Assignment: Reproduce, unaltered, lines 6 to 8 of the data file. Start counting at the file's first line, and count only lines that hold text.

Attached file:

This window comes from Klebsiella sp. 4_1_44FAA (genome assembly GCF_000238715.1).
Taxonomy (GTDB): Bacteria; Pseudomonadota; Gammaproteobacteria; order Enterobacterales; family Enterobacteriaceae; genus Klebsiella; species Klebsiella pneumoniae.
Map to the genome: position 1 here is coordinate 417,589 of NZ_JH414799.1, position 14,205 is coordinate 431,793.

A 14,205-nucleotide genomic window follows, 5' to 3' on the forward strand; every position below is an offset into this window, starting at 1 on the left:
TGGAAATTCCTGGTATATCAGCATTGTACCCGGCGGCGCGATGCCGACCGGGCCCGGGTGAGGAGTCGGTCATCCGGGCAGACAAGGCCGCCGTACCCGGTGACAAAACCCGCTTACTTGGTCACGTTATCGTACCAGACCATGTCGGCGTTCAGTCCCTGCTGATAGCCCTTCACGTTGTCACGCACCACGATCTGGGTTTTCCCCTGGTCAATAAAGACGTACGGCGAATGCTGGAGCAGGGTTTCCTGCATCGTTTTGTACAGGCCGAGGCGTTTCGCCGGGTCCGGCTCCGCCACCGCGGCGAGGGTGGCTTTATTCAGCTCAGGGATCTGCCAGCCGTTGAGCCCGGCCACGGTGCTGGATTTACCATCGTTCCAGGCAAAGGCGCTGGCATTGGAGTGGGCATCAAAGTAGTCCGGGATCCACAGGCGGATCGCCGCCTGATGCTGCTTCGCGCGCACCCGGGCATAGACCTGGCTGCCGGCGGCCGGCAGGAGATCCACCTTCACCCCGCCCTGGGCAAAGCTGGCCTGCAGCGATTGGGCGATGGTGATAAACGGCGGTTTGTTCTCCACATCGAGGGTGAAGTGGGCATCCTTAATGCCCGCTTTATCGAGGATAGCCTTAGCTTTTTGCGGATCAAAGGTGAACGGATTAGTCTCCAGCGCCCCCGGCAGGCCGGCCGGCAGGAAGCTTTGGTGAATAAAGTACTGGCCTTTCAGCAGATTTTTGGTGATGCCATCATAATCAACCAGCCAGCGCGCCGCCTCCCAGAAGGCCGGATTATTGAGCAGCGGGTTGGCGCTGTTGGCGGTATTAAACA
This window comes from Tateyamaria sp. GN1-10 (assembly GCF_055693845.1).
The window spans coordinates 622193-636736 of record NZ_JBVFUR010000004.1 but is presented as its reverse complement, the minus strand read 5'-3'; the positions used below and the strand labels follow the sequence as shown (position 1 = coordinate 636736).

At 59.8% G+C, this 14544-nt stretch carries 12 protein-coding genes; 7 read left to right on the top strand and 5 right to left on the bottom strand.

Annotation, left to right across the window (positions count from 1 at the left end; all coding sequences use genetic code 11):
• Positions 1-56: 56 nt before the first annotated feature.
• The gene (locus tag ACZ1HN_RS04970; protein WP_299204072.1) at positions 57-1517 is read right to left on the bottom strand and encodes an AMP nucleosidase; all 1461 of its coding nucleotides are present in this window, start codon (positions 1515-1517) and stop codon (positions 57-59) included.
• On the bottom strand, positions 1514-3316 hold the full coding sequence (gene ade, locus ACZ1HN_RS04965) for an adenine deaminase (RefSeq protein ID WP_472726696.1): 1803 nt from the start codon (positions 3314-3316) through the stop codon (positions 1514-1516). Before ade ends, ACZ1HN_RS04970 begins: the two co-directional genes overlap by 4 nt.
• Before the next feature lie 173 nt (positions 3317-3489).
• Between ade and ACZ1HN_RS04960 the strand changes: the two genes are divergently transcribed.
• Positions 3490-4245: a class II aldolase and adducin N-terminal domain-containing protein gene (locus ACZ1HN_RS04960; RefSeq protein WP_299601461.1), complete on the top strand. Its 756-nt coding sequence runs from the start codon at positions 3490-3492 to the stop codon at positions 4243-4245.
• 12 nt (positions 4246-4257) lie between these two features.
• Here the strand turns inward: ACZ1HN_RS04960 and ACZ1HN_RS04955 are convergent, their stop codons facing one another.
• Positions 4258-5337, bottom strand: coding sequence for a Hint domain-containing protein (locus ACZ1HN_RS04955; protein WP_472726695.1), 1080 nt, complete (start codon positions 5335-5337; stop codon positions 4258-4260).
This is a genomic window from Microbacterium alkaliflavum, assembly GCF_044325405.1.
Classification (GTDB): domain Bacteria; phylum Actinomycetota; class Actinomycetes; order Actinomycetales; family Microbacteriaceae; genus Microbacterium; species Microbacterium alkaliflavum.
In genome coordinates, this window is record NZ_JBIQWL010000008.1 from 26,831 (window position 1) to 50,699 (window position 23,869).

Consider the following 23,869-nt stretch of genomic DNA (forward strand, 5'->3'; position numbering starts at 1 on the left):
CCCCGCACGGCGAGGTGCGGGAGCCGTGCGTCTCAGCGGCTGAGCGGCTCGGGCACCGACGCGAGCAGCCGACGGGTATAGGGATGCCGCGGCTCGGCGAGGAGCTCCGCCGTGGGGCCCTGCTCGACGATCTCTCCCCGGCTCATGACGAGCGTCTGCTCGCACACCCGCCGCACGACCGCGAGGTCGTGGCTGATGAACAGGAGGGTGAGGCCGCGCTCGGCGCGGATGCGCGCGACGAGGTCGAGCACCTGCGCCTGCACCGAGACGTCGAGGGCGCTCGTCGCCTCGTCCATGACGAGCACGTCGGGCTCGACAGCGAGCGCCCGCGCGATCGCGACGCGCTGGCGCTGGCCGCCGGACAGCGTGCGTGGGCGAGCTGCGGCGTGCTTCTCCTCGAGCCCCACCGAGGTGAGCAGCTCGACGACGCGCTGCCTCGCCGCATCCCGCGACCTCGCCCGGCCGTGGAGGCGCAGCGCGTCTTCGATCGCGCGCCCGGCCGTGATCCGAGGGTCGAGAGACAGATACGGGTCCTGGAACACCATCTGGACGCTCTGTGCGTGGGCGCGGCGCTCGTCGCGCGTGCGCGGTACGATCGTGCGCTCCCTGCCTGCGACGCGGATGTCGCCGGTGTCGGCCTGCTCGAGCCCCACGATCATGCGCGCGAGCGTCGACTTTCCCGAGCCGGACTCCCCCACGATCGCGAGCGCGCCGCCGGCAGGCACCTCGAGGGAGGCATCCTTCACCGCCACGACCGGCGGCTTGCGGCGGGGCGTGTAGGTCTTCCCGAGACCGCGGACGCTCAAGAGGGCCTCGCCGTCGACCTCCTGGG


This window comes from Tateyamaria sp. GN1-10 (assembly GCF_055693845.1).
The window spans coordinates 622193-636736 of record NZ_JBVFUR010000004.1 but is presented as its reverse complement, the minus strand read 5'-3'; the positions used below and the strand labels follow the sequence as shown (position 1 = coordinate 636736).

At 59.8% G+C, this 14544-nt stretch carries 12 protein-coding genes; 7 read left to right on the top strand and 5 right to left on the bottom strand.